Source: Image by Kristin Meekhof
Experiencing moments of anxiety can be good. For example, you may feel anxious you won’t make your flight, so you decide to leave at an earlier time. Or you may feel some angst regarding a big meeting, so you do a deeper dive into the research to prepare for any questions. However, for thousands of individuals, anxiety is a daily experience and impairs their functioning to the point that they aren’t able to fulfill their work or personal responsibilities or aren’t able to do them to the best of their abilities. Some people even need medical attention or seek the guidance of a mental health professional to help them cope.
One of the difficult things to understand about anxiety is that intrusive thoughts can stem from real-life traumatic events. Personally, I remember multiple medical doctors telling both myself and my (now late) husband “not to worry” about his persistent cough. And I didn’t. I trusted the diagnosis he was given was accurate and that the antibiotics would fix the problem. Less than eight weeks later, my husband died from advanced adrenal cancer, which was asymptomatic. There is about a one in a million chance anyone will be diagnosed with this type of cancer. However, when your loved one becomes that statistic it is traumatic.
While death is the extreme outcome, people with anxiety can often feel like other intense things are about to happen in any situation, from texting a colleague they don’t know well to attending a wedding. And the anxious often see the world through a lens of fear causing them to expend a lot of energy. It is as if their battery is constantly being drained causing them to expend precious resources to recharge it at a moment’s notice.
Here are seven things everyone should know and understand about anxiety (in no particular order of importance).
Highly successful, even well-to-do people suffer from anxiety. Many times, people with anxiety learn and practice discreet things to camouflage their persistent frets, and their high-level achievements leave little trace of self-doubt. Their accomplishments tell a story of success versus one of painful worry. And because they want others to focus on their outward wins, they seldom reveal their internal struggles.
Anxiety can over overwhelm someone at a joyful celebration. It isn’t unusual for someone to report feeling anxious at a wedding that isn’t even their own or at a graduation party. While others are truly celebrating, the anxious person is left dangling in mid-air by their thoughts of insecurity or a recent interaction. This vulnerable feeling can make them feel raw while everyone else is engaging in conversation.
People with anxiety can often point to a situation in which the statistics did favor a positive outcome, however, their reality wasn’t one. And this truth of having experienced first-hand an unpleasant or traumatic outcome can impact their daily experiences from work to play. And simply telling someone “Don’t worry” can amplify the anxiety because it is possible that’s what they were told just before their worst nightmare became a reality.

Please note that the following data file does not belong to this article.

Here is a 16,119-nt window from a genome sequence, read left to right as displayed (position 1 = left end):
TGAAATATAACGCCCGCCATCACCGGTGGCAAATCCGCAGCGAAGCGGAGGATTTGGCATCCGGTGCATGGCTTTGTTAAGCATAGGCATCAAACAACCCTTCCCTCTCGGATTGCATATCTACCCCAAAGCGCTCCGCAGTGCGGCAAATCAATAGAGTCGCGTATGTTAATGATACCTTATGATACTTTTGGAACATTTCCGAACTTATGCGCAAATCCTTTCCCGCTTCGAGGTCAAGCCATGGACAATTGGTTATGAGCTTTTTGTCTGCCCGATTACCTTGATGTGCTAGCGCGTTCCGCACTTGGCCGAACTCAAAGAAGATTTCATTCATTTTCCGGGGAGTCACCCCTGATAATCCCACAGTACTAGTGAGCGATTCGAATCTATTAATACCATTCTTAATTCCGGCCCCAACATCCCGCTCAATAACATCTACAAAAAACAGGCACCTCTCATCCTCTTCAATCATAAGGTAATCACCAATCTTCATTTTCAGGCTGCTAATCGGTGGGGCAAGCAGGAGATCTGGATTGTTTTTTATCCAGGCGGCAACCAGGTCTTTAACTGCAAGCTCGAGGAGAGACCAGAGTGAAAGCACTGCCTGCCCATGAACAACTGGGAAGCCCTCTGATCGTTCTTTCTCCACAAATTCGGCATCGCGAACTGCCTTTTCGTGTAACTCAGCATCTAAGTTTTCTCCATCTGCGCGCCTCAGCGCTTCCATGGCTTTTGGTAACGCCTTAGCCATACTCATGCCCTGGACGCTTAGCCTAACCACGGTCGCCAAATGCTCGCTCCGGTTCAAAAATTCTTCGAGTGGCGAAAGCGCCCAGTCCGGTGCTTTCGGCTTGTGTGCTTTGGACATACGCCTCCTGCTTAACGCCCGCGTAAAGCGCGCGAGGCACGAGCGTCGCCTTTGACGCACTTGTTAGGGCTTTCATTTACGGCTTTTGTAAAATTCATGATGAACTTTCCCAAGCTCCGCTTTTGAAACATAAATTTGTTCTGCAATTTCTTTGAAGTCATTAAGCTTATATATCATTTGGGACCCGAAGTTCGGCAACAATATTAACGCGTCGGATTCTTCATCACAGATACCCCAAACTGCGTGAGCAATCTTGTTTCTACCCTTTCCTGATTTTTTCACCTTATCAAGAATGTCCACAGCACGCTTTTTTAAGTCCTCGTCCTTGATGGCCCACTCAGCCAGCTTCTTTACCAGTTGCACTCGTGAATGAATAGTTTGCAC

Anxiety can make someone feel like they are living on the edge of their seat. It is stressful to even think about relaxing when emotionally living on edge becomes their setpoint. And not being able to sit back and enjoy things means their body and brain are working overtime. This can lead to physical exhaustion and burnout.
Anxious thoughts, such as self-doubt, are in a constant loop within the anxiety-ridden mind. The anxious person can’t simply override those thoughts of self-doubt with a simple thought because fear is often their baseline. When a non-anxious person has a feeling of insecurity, a simple mantra or reassurance from a friend saying “You got this” can quickly transform them into believing they can handle the stress. However, for the anxious person, there is a fear that the mantra won’t work or the friend isn’t being truthful; it is more challenging to shift the mindset.
Anxious people can feel like they’re frauds. Since faking it until you make it has become their mode of operating in both personal and professional settings, the anxious person can feel like they’re not their authentic self. They’ve spent years covering up their angst and believe if someone knew how severe their suffering was it would eliminate them from certain career advancements or the social invitations would cease.
Anxiety can make someone feel they’re never good enough. Despite positive feedback from others or even external evidence (multiple awards, titles, raises), the anxious person can feel at any moment their deep level of insecurity will be discovered and their relationships (personal, professional, social) will end. They will often work to overcompensate for their perceived lack of not fitting in by wearing the “right outfits” or purchasing or saying things to make it look like they’re part of a community.
The anxious person’s mind isn’t eased through a simple mindset shift; they often need professional mental health services. And reaching out for this help is one of the ways to begin to calm the worried mind and body.